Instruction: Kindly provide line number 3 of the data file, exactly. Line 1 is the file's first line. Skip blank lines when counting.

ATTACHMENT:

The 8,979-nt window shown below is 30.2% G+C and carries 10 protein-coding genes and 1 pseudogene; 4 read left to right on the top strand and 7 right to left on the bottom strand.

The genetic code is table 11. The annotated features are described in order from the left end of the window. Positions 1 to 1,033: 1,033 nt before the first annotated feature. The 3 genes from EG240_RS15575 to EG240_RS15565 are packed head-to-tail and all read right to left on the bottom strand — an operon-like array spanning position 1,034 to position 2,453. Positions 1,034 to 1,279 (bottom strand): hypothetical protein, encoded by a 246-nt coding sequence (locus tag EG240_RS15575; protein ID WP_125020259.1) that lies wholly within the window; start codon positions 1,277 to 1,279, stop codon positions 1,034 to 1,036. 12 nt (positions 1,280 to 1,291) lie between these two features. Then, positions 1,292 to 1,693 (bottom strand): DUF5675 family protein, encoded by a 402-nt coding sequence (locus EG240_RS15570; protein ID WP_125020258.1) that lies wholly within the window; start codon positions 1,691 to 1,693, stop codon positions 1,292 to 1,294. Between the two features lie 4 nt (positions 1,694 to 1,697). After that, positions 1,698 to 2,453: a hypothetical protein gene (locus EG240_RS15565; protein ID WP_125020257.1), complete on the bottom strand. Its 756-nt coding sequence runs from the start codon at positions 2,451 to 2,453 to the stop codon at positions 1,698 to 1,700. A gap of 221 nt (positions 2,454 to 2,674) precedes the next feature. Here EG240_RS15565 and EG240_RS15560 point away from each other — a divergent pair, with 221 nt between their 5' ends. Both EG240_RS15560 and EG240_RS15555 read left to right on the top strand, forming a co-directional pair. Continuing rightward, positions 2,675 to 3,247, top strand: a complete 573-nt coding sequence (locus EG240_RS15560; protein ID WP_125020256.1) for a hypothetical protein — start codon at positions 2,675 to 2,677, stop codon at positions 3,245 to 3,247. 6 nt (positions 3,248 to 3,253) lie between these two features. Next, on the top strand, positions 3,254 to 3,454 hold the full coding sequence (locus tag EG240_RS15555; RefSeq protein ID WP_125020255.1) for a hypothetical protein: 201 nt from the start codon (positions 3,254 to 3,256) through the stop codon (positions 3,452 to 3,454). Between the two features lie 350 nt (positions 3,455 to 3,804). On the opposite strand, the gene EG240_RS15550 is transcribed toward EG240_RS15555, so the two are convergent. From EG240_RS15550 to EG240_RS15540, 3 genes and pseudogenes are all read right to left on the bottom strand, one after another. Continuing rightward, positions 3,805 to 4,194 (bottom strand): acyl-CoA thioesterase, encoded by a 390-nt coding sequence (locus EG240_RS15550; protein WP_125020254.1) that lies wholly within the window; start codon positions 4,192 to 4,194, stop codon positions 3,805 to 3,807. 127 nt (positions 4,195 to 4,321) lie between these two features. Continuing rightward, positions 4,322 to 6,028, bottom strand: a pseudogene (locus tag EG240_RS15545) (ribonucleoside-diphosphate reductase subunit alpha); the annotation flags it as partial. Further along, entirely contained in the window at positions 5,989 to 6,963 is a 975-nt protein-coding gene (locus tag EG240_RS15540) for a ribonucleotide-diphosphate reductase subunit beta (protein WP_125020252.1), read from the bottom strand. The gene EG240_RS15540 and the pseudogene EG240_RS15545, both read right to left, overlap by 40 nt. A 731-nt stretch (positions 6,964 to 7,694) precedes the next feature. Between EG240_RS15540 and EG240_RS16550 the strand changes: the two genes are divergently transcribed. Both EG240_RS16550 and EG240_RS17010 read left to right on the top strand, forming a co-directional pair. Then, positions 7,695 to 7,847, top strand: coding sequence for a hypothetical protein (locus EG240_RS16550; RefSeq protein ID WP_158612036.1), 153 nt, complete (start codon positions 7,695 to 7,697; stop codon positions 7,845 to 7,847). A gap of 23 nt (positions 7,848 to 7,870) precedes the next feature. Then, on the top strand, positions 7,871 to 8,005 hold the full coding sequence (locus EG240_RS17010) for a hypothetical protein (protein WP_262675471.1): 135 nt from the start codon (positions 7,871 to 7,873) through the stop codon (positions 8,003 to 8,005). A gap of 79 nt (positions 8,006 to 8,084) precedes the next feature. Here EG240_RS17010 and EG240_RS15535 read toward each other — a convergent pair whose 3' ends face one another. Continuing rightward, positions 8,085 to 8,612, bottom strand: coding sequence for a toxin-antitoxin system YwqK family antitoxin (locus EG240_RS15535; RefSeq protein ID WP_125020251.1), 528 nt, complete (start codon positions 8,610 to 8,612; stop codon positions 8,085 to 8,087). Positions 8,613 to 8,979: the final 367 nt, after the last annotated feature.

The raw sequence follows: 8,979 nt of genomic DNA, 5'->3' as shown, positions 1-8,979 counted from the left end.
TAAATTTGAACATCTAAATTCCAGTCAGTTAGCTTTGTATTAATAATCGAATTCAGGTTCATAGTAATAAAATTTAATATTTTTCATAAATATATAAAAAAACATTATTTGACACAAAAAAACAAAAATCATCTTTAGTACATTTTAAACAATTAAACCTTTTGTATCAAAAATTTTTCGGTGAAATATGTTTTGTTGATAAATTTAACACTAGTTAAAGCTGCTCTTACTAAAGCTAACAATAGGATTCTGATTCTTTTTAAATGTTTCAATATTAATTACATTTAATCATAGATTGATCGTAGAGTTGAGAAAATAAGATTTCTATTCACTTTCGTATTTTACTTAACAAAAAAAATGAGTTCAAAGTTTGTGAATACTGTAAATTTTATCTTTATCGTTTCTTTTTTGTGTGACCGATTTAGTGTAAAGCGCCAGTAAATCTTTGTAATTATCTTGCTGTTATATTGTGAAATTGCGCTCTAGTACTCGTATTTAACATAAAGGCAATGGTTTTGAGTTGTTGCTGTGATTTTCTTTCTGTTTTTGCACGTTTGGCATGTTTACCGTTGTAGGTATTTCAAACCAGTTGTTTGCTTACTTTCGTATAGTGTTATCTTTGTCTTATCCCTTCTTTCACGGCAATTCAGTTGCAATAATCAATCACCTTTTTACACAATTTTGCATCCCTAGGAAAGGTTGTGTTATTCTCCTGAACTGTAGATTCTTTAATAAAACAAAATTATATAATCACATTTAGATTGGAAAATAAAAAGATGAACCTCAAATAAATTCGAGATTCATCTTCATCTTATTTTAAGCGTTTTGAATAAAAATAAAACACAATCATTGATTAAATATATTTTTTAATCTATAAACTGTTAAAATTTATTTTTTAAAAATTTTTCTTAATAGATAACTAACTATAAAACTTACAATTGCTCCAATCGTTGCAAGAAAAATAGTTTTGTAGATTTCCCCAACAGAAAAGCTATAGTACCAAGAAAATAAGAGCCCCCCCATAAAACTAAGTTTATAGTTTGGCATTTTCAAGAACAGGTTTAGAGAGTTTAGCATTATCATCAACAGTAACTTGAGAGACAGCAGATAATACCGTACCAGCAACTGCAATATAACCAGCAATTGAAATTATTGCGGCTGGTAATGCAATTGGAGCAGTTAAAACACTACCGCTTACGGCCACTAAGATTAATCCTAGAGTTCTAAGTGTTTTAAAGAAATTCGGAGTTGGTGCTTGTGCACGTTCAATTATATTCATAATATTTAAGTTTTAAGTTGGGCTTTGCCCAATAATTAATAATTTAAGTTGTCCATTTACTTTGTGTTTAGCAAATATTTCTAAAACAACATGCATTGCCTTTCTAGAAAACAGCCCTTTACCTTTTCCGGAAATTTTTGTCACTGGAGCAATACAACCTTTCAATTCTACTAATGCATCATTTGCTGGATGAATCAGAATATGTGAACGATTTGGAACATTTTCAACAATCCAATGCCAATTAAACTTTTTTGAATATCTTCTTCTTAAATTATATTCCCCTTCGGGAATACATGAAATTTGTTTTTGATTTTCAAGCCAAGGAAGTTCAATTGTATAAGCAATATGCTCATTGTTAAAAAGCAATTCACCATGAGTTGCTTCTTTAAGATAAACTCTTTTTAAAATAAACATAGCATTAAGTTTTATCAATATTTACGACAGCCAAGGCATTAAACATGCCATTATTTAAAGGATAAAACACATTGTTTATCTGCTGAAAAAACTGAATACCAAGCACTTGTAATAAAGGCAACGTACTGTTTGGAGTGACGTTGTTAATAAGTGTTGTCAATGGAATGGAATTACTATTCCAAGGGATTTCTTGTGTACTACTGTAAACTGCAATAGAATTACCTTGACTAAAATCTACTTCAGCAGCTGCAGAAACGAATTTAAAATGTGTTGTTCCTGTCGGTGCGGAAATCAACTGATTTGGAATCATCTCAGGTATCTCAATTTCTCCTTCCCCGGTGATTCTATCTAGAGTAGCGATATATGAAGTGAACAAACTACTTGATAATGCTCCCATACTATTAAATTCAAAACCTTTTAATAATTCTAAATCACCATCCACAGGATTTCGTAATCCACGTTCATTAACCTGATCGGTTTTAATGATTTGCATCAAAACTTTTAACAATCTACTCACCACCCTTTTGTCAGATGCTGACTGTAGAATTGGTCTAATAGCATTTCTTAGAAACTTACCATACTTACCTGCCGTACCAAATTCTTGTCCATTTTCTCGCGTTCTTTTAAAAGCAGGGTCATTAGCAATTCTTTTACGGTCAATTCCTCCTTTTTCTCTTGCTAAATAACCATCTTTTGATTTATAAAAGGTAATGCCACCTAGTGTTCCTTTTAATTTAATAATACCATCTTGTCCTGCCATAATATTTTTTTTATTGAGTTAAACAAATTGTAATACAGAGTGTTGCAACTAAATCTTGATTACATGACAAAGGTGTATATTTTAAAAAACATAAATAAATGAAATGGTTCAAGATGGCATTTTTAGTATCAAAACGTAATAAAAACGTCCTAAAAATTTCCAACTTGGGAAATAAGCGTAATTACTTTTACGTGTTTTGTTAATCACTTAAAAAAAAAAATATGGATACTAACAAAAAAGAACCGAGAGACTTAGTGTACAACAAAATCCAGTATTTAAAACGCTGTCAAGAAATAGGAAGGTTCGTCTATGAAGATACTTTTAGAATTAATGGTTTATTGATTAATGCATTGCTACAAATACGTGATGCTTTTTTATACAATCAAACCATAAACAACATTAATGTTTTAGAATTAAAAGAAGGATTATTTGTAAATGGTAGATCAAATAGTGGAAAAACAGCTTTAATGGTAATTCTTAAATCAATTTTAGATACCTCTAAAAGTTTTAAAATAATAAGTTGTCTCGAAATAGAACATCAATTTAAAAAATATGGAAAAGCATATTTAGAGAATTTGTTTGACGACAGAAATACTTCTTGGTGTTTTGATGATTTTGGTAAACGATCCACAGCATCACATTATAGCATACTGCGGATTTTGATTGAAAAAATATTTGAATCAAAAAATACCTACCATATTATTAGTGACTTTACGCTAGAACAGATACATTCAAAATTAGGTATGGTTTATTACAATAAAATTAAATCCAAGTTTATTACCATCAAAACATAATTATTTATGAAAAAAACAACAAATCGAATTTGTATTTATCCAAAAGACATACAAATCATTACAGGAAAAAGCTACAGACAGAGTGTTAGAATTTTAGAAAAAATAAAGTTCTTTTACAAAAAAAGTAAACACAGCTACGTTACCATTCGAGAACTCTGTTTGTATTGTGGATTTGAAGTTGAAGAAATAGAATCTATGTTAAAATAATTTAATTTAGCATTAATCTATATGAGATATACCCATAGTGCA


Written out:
The raw sequence follows: 8,979 nt of genomic DNA, 5'->3' as shown, positions 1-8,979 counted from the left end.